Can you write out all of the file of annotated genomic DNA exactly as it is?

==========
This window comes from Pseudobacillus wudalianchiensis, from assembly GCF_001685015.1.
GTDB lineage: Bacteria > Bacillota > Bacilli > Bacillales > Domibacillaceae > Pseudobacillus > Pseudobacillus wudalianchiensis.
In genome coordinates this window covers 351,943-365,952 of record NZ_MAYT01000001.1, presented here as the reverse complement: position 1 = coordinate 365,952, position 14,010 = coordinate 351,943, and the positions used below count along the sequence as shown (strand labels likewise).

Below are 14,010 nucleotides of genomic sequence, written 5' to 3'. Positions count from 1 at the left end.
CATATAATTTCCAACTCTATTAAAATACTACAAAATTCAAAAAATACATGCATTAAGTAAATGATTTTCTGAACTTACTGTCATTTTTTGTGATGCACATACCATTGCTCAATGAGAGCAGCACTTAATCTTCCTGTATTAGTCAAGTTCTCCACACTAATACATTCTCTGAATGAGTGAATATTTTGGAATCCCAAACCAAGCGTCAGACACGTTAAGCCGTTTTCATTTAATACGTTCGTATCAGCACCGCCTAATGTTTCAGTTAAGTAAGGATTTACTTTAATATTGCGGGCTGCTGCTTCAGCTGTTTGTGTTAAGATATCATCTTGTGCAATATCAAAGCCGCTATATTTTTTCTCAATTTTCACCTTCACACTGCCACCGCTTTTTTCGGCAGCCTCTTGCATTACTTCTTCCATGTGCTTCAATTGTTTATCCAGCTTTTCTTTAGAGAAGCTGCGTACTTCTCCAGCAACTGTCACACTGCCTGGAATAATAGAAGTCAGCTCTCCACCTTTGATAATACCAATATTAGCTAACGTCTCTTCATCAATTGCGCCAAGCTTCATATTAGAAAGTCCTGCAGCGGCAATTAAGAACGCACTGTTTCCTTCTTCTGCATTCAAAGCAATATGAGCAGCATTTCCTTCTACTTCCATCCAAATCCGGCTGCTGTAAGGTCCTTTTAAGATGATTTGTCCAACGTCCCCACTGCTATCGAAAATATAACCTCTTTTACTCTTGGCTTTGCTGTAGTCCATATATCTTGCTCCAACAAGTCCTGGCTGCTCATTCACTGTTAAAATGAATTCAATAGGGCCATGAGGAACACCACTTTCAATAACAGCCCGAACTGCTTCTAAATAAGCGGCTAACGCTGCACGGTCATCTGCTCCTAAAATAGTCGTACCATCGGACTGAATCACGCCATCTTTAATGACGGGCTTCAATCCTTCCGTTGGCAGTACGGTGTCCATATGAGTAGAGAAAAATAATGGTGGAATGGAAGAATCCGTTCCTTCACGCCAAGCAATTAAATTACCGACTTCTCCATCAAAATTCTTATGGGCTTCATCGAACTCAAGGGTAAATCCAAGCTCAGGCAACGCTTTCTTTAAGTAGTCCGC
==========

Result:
This window comes from Pseudobacillus wudalianchiensis, from assembly GCF_001685015.1.
GTDB lineage: Bacteria > Bacillota > Bacilli > Bacillales > Domibacillaceae > Pseudobacillus > Pseudobacillus wudalianchiensis.
In genome coordinates this window covers 351,943-365,952 of record NZ_MAYT01000001.1, presented here as the reverse complement: position 1 = coordinate 365,952, position 14,010 = coordinate 351,943, and the positions used below count along the sequence as shown (strand labels likewise).

Below are 14,010 nucleotides of genomic sequence, written 5' to 3'. Positions count from 1 at the left end.
CATATAATTTCCAACTCTATTAAAATACTACAAAATTCAAAAAATACATGCATTAAGTAAATGATTTTCTGAACTTACTGTCATTTTTTGTGATGCACATACCATTGCTCAATGAGAGCAGCACTTAATCTTCCTGTATTAGTCAAGTTCTCCACACTAATACATTCTCTGAATGAGTGAATATTTTGGAATCCCAAACCAAGCGTCAGACACGTTAAGCCGTTTTCATTTAATACGTTCGTATCAGCACCGCCTAATGTTTCAGTTAAGTAAGGATTTACTTTAATATTGCGGGCTGCTGCTTCAGCTGTTTGTGTTAAGATATCATCTTGTGCAATATCAAAGCCGCTATATTTTTTCTCAATTTTCACCTTCACACTGCCACCGCTTTTTTCGGCAGCCTCTTGCATTACTTCTTCCATGTGCTTCAATTGTTTATCCAGCTTTTCTTTAGAGAAGCTGCGTACTTCTCCAGCAACTGTCACACTGCCTGGAATAATAGAAGTCAGCTCTCCACCTTTGATAATACCAATATTAGCTAACGTCTCTTCATCAATTGCGCCAAGCTTCATATTAGAAAGTCCTGCAGCGGCAATTAAGAACGCACTGTTTCCTTCTTCTGCATTCAAAGCAATATGAGCAGCATTTCCTTCTACTTCCATCCAAATCCGGCTGCTGTAAGGTCCTTTTAAGATGATTTGTCCAACGTCCCCACTGCTATCGAAAATATAACCTCTTTTACTCTTGGCTTTGCTGTAGTCCATATATCTTGCTCCAACAAGTCCTGGCTGCTCATTCACTGTTAAAATGAATTCAATAGGGCCATGAGGAACACCACTTTCAATAACAGCCCGAACTGCTTCTAAATAAGCGGCTAACGCTGCACGGTCATCTGCTCCTAAAATAGTCGTACCATCGGACTGAATCACGCCATCTTTAATGACGGGCTTCAATCCTTCCGTTGGCAGTACGGTGTCCATATGAGTAGAGAAAAATAATGGTGGAATGGAAGAATCCGTTCCTTCACGCCAAGCAATTAAATTACCGACTTCTCCATCAAAATTCTTATGGGCTTCATCGAACTCAAGGGTAAATCCAAGCTCAGGCAACGCTTTCTTTAAGTAGTCCGC